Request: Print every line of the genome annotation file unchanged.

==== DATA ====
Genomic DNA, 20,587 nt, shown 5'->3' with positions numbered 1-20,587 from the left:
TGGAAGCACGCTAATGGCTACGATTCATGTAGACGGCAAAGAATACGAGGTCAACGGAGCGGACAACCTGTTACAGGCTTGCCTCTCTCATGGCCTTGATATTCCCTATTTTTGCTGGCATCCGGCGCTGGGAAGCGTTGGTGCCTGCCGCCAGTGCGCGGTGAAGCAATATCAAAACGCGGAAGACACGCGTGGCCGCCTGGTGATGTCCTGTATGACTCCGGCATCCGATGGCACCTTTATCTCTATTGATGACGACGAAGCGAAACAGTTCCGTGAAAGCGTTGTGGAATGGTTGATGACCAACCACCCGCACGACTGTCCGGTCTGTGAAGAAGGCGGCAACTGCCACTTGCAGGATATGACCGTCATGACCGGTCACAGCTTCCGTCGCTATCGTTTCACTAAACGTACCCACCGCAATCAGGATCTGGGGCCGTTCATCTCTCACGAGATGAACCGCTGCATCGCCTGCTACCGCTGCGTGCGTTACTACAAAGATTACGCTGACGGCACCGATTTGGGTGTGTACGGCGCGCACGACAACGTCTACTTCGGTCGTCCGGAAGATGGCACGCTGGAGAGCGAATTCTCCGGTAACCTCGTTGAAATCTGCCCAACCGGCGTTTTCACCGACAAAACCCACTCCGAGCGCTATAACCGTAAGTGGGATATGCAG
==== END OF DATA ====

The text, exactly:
Genomic DNA, 20,587 nt, shown 5'->3' with positions numbered 1-20,587 from the left:
TGGAAGCACGCTAATGGCTACGATTCATGTAGACGGCAAAGAATACGAGGTCAACGGAGCGGACAACCTGTTACAGGCTTGCCTCTCTCATGGCCTTGATATTCCCTATTTTTGCTGGCATCCGGCGCTGGGAAGCGTTGGTGCCTGCCGCCAGTGCGCGGTGAAGCAATATCAAAACGCGGAAGACACGCGTGGCCGCCTGGTGATGTCCTGTATGACTCCGGCATCCGATGGCACCTTTATCTCTATTGATGACGACGAAGCGAAACAGTTCCGTGAAAGCGTTGTGGAATGGTTGATGACCAACCACCCGCACGACTGTCCGGTCTGTGAAGAAGGCGGCAACTGCCACTTGCAGGATATGACCGTCATGACCGGTCACAGCTTCCGTCGCTATCGTTTCACTAAACGTACCCACCGCAATCAGGATCTGGGGCCGTTCATCTCTCACGAGATGAACCGCTGCATCGCCTGCTACCGCTGCGTGCGTTACTACAAAGATTACGCTGACGGCACCGATTTGGGTGTGTACGGCGCGCACGACAACGTCTACTTCGGTCGTCCGGAAGATGGCACGCTGGAGAGCGAATTCTCCGGTAACCTCGTTGAAATCTGCCCAACCGGCGTTTTCACCGACAAAACCCACTCCGAGCGCTATAACCGTAAGTGGGATATGCAG